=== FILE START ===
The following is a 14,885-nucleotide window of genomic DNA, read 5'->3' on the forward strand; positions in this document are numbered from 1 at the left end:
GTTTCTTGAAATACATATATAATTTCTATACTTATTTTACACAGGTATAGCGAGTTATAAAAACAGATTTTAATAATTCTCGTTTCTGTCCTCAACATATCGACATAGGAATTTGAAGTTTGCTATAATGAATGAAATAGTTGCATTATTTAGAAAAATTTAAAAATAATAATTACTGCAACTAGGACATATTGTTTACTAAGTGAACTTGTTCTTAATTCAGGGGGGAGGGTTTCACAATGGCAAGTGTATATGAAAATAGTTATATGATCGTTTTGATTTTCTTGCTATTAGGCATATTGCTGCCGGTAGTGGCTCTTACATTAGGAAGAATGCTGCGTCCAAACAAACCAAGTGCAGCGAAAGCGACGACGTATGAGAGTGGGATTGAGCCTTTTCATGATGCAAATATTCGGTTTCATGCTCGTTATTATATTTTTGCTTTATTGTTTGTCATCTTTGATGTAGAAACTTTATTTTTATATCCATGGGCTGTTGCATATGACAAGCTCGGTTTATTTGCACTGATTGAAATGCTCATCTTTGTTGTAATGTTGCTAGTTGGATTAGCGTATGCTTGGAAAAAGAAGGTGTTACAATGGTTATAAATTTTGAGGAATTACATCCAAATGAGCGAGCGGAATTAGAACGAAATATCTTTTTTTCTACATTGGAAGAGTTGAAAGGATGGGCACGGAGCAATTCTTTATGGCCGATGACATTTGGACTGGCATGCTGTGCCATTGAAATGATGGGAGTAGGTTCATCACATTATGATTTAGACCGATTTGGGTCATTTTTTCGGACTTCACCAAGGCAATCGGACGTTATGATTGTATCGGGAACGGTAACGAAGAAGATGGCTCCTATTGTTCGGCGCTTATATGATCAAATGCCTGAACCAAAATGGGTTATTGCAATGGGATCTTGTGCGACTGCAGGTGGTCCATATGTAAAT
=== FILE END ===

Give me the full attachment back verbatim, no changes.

The following is a 14,885-nucleotide window of genomic DNA, read 5'->3' on the forward strand; positions in this document are numbered from 1 at the left end:
GTTTCTTGAAATACATATATAATTTCTATACTTATTTTACACAGGTATAGCGAGTTATAAAAACAGATTTTAATAATTCTCGTTTCTGTCCTCAACATATCGACATAGGAATTTGAAGTTTGCTATAATGAATGAAATAGTTGCATTATTTAGAAAAATTTAAAAATAATAATTACTGCAACTAGGACATATTGTTTACTAAGTGAACTTGTTCTTAATTCAGGGGGGAGGGTTTCACAATGGCAAGTGTATATGAAAATAGTTATATGATCGTTTTGATTTTCTTGCTATTAGGCATATTGCTGCCGGTAGTGGCTCTTACATTAGGAAGAATGCTGCGTCCAAACAAACCAAGTGCAGCGAAAGCGACGACGTATGAGAGTGGGATTGAGCCTTTTCATGATGCAAATATTCGGTTTCATGCTCGTTATTATATTTTTGCTTTATTGTTTGTCATCTTTGATGTAGAAACTTTATTTTTATATCCATGGGCTGTTGCATATGACAAGCTCGGTTTATTTGCACTGATTGAAATGCTCATCTTTGTTGTAATGTTGCTAGTTGGATTAGCGTATGCTTGGAAAAAGAAGGTGTTACAATGGTTATAAATTTTGAGGAATTACATCCAAATGAGCGAGCGGAATTAGAACGAAATATCTTTTTTTCTACATTGGAAGAGTTGAAAGGATGGGCACGGAGCAATTCTTTATGGCCGATGACATTTGGACTGGCATGCTGTGCCATTGAAATGATGGGAGTAGGTTCATCACATTATGATTTAGACCGATTTGGGTCATTTTTTCGGACTTCACCAAGGCAATCGGACGTTATGATTGTATCGGGAACGGTAACGAAGAAGATGGCTCCTATTGTTCGGCGCTTATATGATCAAATGCCTGAACCAAAATGGGTTATTGCAATGGGATCTTGTGCGACTGCAGGTGGTCCATATGTAAAT